is waiting for the yarn to appear in.
the paper, she is bemoaning the 70 An unidentified male, thought I
cents she spent all in vain. Worlder be the Phi Psi clothes horse with th
if she would care for a columnist. trick name, recently had a feud wit
' 4the night chaperon at Betsy Barbou
Otto G the, nstructor in geogra- Bringing home his date, he tried I
phy, is going to flunk the course un-a walk in the back door with her bu
less he is careful. Last week he as- was halted, at which he stormed
res h"i aeu.Latw ea-My, you're just so strict over here.
signed the class one thing to study, o'retjut so st er he
personally looked over another sec- treed t the steps, the
tion. When the class met he was at tried again and the funnyman inser
a loss to know anything of what the ed his neck in the door, rendered
eae'kiddies were asking questions. ringing bronx cheer, and departed i
eager khaste, while she fumed at leisure.
They forgave him.

DATES WANTED
The gals of Pi Phi are evidently be-
ing neglected this year. The other
night a femiinine voice called Don

sweet luxury of personal confession. Pointing out that new housing
It is so much more comforting to her plans which allow for privacy and for IHead Of Kingswood
parents and so much more soothing true .intellectual stimulation are notIg
to her own ego to believe that she has only possible but practicable, Pro-
not been heedless or lazy, but that fessor Campbell drew an example Prof. and Mrs. Edson R. Sunder-
she is suffering from some maladjust- from two of the oldest and most dis- land entertained at tea yesterday in
ment of her personality, particularly tinguished colleges, which have al- i honor of Miss Margaret Augur, the
if it can some way be associated with ready tried a new system. The plan new principal of Kingswood School at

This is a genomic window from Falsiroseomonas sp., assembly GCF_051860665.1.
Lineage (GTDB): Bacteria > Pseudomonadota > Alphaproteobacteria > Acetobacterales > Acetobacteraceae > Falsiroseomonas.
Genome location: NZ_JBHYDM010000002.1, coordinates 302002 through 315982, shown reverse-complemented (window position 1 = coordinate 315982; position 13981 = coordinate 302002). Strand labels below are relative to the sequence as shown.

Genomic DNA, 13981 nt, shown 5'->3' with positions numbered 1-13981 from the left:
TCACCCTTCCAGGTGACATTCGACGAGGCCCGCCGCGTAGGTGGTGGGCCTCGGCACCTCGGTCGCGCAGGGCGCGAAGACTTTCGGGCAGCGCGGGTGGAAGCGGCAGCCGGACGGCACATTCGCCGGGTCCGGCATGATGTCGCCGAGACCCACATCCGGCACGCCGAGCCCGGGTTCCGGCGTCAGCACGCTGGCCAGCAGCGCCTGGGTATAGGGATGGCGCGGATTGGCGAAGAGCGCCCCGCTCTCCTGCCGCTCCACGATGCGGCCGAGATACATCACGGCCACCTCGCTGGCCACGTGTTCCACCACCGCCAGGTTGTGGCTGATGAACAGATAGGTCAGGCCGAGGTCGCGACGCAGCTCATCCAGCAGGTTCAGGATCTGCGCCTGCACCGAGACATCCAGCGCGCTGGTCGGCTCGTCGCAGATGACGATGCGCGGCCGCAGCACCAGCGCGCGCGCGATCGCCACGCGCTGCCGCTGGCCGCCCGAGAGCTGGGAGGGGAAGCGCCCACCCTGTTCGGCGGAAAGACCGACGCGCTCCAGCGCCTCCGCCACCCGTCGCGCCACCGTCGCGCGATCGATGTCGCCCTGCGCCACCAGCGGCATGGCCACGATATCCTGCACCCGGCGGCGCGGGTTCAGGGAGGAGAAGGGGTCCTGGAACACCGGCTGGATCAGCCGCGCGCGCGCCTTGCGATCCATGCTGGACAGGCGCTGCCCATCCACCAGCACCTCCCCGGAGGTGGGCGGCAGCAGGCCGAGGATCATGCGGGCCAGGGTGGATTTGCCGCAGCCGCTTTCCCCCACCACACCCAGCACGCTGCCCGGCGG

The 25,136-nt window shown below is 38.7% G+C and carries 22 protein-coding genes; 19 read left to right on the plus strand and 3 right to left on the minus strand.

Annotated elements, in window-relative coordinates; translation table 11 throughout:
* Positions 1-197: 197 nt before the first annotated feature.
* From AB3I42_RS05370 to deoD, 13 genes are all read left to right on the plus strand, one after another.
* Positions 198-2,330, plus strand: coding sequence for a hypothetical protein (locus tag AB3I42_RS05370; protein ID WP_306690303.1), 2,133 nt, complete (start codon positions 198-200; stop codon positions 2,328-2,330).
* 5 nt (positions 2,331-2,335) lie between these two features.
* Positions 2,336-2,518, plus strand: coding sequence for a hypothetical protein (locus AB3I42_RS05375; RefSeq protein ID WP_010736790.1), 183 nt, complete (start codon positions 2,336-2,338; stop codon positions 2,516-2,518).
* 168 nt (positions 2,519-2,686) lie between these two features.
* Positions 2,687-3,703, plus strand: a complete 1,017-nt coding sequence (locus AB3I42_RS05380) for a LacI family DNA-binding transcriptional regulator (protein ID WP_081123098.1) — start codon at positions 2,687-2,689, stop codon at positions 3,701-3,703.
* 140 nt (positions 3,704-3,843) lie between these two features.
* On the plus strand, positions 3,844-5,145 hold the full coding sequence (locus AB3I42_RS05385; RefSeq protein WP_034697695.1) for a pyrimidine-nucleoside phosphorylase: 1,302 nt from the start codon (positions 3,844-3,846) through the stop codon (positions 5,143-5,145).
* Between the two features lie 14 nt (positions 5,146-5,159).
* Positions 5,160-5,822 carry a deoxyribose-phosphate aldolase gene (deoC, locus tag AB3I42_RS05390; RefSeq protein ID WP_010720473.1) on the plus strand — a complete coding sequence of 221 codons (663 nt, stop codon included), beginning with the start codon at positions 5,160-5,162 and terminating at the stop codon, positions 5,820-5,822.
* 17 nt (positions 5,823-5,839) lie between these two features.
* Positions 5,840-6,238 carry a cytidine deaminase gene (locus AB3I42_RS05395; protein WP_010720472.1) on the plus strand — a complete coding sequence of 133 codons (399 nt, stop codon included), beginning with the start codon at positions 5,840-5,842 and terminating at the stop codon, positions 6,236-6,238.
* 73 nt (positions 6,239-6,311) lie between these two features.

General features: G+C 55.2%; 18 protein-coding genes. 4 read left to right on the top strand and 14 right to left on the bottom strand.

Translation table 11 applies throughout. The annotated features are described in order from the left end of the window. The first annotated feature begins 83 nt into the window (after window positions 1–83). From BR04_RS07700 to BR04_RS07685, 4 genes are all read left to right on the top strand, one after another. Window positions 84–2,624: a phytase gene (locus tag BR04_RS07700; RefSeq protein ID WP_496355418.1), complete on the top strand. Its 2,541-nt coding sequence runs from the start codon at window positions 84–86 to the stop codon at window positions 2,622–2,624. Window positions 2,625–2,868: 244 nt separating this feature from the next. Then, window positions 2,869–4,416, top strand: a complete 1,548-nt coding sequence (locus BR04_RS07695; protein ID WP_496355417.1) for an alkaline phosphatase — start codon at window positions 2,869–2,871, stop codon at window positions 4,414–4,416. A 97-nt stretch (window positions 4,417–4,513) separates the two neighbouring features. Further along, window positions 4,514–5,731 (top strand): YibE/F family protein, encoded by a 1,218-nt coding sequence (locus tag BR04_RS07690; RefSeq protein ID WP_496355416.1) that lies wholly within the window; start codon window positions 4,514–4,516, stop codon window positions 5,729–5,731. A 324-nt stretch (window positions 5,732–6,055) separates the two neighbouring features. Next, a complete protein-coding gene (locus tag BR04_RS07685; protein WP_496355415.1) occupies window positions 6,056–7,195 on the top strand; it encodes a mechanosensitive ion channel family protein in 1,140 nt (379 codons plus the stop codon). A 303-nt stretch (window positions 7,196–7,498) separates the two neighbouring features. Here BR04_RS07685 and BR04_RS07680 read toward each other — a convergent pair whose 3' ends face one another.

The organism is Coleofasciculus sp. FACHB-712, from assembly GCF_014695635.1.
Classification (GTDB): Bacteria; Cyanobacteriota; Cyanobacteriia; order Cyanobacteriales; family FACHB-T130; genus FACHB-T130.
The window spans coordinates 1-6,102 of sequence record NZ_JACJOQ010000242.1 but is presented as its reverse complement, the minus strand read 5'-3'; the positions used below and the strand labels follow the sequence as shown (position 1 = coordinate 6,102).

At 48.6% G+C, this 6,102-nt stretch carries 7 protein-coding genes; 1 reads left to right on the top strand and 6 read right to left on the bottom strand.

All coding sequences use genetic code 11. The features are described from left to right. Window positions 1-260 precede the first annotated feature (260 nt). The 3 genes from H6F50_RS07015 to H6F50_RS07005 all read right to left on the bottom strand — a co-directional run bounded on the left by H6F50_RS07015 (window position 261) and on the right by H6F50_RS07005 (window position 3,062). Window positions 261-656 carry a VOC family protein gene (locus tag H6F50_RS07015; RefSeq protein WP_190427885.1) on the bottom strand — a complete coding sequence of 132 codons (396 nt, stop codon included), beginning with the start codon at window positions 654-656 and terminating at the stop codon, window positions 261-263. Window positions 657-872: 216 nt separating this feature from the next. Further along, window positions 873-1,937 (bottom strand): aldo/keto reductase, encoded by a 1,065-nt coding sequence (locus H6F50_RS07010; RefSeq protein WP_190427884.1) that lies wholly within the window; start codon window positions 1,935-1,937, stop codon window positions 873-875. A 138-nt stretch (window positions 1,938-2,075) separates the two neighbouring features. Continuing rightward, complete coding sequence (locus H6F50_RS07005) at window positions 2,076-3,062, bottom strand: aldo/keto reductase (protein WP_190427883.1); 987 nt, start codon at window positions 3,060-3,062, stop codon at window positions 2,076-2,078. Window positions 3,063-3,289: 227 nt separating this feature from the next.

sex, that makes her delinquency posi- adopted makes a well-stocked library Cranbrook in Bloomfield Hills. Pro-
tively exciting." i the radiating center of each dormi- fessor Sunderland is chairman of the
I board of Kingswood.
Little Self-Reliance tory, and substitutes for social organ- Those who poured were Mrs. Phili-
The regimentation of college life, izations clubs of a more intellectual bert Roth, Mrs. Morris Tilley,, Mrs.
aiming at a mass production of results nature. Henry M. Bates, Mrs. Alexander Ruth-
was scored by Professor Campbell, in Time For Thinking ven, Dean Alice Lloyd, and Mrs. Ed-
that it relieves the student of neces- In a conclusion that laid emphasis ward H. Krause. Mrs. Earl Dow was
sity for any form of intellectual self- on the intrinsic purpose of college in charge of the tea tables. The affair
reliance. Too much is done for the life, Professor Campbell ,said, "Social was held at the Michigan League
student, he stated, too many deci- life should be organized so as to con- Building.
sions made for him. "If a student tribute to the intellectual life. It ---- -
has no power of mature mentation, should be interpenetrated with occa-
what difference does it make to the sions for thinking and for the foster-
University as an educational institu- ing of ideas. Let us set up mile-posts
tion which side of the psychologically all along a student's journey in our
normal he is on? A shockingly large territory, that his road lies toward ITenth qa
number of students come -to us desir- the conquest of the citadel of truth,
ing to major or concentrate in Eng- that the most insidious temptations
lish, who show upon testing that they, are those of contented ignorance,1Fa
cannot read three paragraphs of that the greatest sin is to allow intel-
simple prose of H. G. Well or Theo- lectual -talents to lie buried in the
dore Roosevelt and discover what the earth, and that the greatest blessed-
author says." ness of a student is the happiness
Abolish Room-mates that comes from free and full activity
The crux of Prof. Campbell's cri-i of such mind as he possesses." :I ,
Priced to 0cf
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-uccess for flulumrv